Handling Geospatial Data in a Digital Age

This article was contributed by guest author: Tyler Coan

The geospatial industry has always changed and embraced technology, but with the emergence of the fully digital work environment, your organization’s computer systems are key to how quickly and securely your critical geospatial data is transferred and stored. Is your system up to the demands of your data?

The ideal computing environment is going to depend on your specific needs and budget. Typically, drive space is critical due to voluminous amounts of large imagery files; computer workstation speed is necessary to process quality images in a timely manner; and network speed is important to move files efficiently. Further, it is very important to create redundant processes and backup systems to prevent loss of work.

Drive Space & Storage

The most important component in a geospatial environment is drive space. The more space you have, the more data you can store and immediately access. It is best to keep your data centralized in a client/server environment. This allows for easy access and sharing of the files by anyone logged into your network.

Computer Workstations

Workstation speed is important when processing images or data. A fast processor and sufficient RAM can help your production staff create solutions efficiently. Hard drive capacity may also be a factor depending on the data and the type of processing you are attempting. Some data processes take gigabytes of RAM, while others require less. It is important to quantify how much you need.

Before buying a computer, it is a good idea to think about how it will be used over the long term. If you’re editing 3D images, it’s important to have a graphics card and monitors that support it. If you need a computer that processes large amounts of data, it’s may be more important to have a faster processor, more RAM, and a weaker graphics card. If the machine is only an internet and e-mail station, a less expensive option is acceptable.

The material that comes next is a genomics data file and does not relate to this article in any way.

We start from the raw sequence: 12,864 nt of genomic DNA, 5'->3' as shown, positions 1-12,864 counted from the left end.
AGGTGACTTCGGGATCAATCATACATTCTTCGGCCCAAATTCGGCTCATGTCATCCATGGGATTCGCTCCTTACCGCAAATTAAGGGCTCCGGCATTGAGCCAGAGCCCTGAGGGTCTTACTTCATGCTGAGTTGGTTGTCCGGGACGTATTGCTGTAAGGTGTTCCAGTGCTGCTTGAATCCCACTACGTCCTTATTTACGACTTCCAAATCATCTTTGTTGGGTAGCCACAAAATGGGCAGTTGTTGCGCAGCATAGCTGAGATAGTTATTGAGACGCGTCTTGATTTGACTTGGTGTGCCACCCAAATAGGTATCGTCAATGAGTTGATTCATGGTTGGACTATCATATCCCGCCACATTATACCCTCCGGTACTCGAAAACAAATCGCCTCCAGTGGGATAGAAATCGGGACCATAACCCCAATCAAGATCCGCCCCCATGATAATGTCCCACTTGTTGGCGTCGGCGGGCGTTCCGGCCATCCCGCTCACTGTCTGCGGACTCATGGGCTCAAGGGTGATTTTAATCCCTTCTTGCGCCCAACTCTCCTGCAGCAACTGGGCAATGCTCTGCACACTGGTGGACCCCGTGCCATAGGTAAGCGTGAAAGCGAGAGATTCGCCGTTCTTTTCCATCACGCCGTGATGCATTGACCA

As technology is constantly improving, a great strategy is to have a computer replacement plan. A master plan defines when a top of the line machine purchased for a power user, can be re-tasked for a less demanding user who might need it for checking e-mail and surfing the internet.

Network Speed

Network speed is important for moving imagery and data across the network from workstation to workstation. Fiber cabling is currently the most expensive option, but offers the fastest connection. The next best option is the more common copper cable. Copper cabling is broken down into Category 1-6 ratings. The higher the category number, the faster speeds the cable provides. Caution is warranted when choosing which cables and equipment to procure. If Category 6 cables run throughout your building, but some network component such as a switch or punch panel is less than Category 6, your effective network speeds will be choked to less than Category 6 speeds. Today, nothing but Category 6 or fiber cables should be used in an installation, although Category 5 cabling is by far the most common in use today.

Redundancy & Backup

Redundancy is a way to keep your network safe from accidents and disasters. Hard drives will break, servers will die, and thieves may steal or destroy. With good planning, data can be easily recovered from any disaster with a good redundancy and backup plan.

Hard drive redundancy should be implemented through an array of independent disks (RAID). RAID is popular because it can use multiple hard drives to provide protection from any single hard drive failure and has the added benefit of increasing performance. Although there are many different kinds of RAID configurations, the more common implementations are: